There is no mandatory retirement age in Australia, however conventionally the retirement age for men is 65 and for women is 60, derived from the old age pension start dates. However, the baby boomers are doing things differently and recent research from Adelaide’s University’s Australian Population and Migration Centre suggests as many as 74% of people age between 50 and 65 intend to keep working after age 65, even if this is on a part time basis.
Notwithstanding these good intentions, the time that most people call it quits tends to be earlier, and is strongly influenced by two critical qualifying ages. These are:
- the super preservation age, i.e. the age at which super can be accessed; and
- the old age pension qualifying age.
Changing demographics change the retirement planning rules
Most of us know that the Australian population is ageing, and faces a worsening ratio of employed persons to retired persons. One writer has recently observed:
It is possible that we can reconceptualise retirement from a binary ‘work/non-work’ condition to a staged process. This is beneficial for the individual and for society. It allows that individual to boost their personal retirement savings. It postpones the time at which the individual draws down fully on the aged pension, therefore meaning less strain on public resources. There are also less tangible, less measurable benefits, for example, the value to an individual of the social networks of a workplace or the sense of purpose that goes along with ‘going to work’.
– Drum. Emily Millane 22 November 2013
Superannuation preservation age
A client who has reached preservation age and stopped working can access their super as a lump sum, subject to taxation.
At age 65 super benefits can be accessed tax-free without stopping work. Preservation age depends of your date of birth and the position is tabulated here:
|Date of Birth||Preservation Age|
|Before 1 July 1960||55|
|1 July 1960 – 30 June 1961||56|
|1 July 1961 – 30 June 1962||57|
|1 July 1962 – 30 June 1963||58|
|1 July 1963 – 30 June 1964||59|
|From 1 July 1964||60|
For example, Mrs Jane Smith is a financial adviser born on 4 May 1957. She has just stopped working and does not intend to work again. Mrs Smith is over her preservation age of 55 and can access her super benefits as a lump sum without restrictions (but will face a tax charge unless she waits until she is age 60).
Mrs Smith could instead consider a transition to retirement pension, i.e. a pension able to be paid after the preservation age without stopping work, rather than a lump sum. She can access as much as 10% of her super benefits each year. The amount is taxed until she is age 60: most clients would not start a transition to retirement pension until age 60 for this reason. (And most clients will start a transition to retirement pension at age 60, since doing so means the super benefits are not taxed at all.)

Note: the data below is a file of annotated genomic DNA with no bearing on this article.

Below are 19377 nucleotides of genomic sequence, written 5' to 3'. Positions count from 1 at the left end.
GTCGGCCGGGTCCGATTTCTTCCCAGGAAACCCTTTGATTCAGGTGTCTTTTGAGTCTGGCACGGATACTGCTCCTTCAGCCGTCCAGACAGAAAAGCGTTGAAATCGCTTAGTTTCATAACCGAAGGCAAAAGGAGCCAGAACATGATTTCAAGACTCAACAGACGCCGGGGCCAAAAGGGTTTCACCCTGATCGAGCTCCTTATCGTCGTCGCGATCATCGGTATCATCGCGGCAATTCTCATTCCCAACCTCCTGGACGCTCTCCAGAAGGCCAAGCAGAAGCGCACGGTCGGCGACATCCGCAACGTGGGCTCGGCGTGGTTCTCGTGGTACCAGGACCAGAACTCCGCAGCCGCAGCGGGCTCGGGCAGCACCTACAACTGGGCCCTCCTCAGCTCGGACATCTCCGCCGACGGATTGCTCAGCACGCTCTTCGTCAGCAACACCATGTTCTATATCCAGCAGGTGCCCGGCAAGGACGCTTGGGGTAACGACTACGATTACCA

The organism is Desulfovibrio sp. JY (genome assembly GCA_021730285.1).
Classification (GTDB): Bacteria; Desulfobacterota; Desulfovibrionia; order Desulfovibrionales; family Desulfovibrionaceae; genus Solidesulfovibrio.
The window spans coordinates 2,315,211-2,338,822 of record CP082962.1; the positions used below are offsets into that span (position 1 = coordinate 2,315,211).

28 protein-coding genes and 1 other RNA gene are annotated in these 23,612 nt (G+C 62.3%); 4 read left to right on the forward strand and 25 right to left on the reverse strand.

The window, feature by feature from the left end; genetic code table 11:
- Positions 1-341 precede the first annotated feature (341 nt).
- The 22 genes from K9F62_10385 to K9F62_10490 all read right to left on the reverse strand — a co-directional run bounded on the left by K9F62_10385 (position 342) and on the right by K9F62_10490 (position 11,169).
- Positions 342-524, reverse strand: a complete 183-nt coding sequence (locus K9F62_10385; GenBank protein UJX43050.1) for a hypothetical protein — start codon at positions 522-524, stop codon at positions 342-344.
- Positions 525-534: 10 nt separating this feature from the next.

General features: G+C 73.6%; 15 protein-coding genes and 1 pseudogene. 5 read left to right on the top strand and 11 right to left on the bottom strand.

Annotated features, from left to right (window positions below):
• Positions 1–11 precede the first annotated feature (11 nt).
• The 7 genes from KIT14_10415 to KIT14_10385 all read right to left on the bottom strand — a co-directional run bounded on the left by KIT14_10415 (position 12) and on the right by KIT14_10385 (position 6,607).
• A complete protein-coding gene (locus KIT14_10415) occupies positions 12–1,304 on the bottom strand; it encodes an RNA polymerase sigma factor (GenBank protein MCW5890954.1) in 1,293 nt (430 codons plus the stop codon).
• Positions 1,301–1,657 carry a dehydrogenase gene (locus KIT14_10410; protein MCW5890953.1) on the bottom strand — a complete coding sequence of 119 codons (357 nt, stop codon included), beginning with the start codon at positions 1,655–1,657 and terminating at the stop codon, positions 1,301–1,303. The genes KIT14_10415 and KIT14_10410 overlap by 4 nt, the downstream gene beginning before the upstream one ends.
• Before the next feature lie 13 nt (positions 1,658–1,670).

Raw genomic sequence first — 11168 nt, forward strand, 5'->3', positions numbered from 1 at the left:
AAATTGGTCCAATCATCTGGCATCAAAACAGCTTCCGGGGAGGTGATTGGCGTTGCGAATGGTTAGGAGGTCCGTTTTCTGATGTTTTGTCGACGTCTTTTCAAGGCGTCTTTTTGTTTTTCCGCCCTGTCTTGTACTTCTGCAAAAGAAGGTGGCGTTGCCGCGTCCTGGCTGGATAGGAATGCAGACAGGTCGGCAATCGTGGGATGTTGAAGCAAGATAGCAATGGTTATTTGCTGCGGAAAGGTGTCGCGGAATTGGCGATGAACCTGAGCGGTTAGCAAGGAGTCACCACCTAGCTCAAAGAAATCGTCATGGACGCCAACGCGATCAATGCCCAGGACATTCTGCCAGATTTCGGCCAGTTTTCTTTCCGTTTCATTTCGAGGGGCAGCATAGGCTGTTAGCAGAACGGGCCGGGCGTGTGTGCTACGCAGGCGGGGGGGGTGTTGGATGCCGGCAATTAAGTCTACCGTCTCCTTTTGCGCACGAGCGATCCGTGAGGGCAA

When should clients retire
Thirty years ago the magic age for retiring was 65 for men and 60 for women.
These dates were based on the age when men became eligible for the old pension in 1908: this was the average lifespan at that time, and if you lived that long you got a basic government pension to sustain you until you finally dropped off the perch. It was not a luxurious lifestyle and for most it was pretty short as well.
Things have changed dramatically in the last thirty years. The 2014 Federal Government Budget sums it up: strong and controversial measures to limit the amount of the old age pension and the number of people eligible for it, with the rate of growth cut back and the eligible age progressively increased to age 75 at 2030.
People are generally living longer, and many people, particularly women, will spend thirty years or more in retirement. Most people age 50 and above are concerned about their retirement. When will it start? What will it involve? What will their income be? How will they pay their bills? Will they be able to help their children? Will they leave a financial legacy? Will they have enough to live on?
The best advice to most clients it to keep working for as long as they can, and perhaps look at scaling down to part time work.
Client’s should talk to their employers about how these goals can be achieved, and what they need to do now, or soon to meet their expectations for mid-sixties and beyond employees, and what role they see your client developing into. Sometimes common sense says your clients should take a step back, not a step forward, perhaps moving to a less demanding position, a less public position or a less time consuming position. Increase work from home and/or an increased mentoring role may make sense. As your client’s financial planner, you should explore these ideas with your client to map out a sensible strategy for their future employment plans and eventual retirement.
The considerations should be pragmatic, it’s not just about the income. Consider your client’s psychological and social health, which are very much connected to their desire to contribute and not as you say “be a drain on society”.
On the money side, however, the effect of continuing to work an extra ten years will be profound. There are at least three positive effects. These are:
- Your client will continue to add to their stock of capital, principally through on-going super contributions and continued growth in asset values;
- Your client will not draw down their capital for a further ten years; and
- Your client will need to rely on their wealth as a retiree for ten less years.
In summary, if your client’s are good at what they do, their job gets them out of the house, they enjoy what they do, their work has a positive social and psychological benefit and their overall financial outlook will be improved, delaying retirement for as long as possible should be a strategy that is discussed and put in a statement of advice.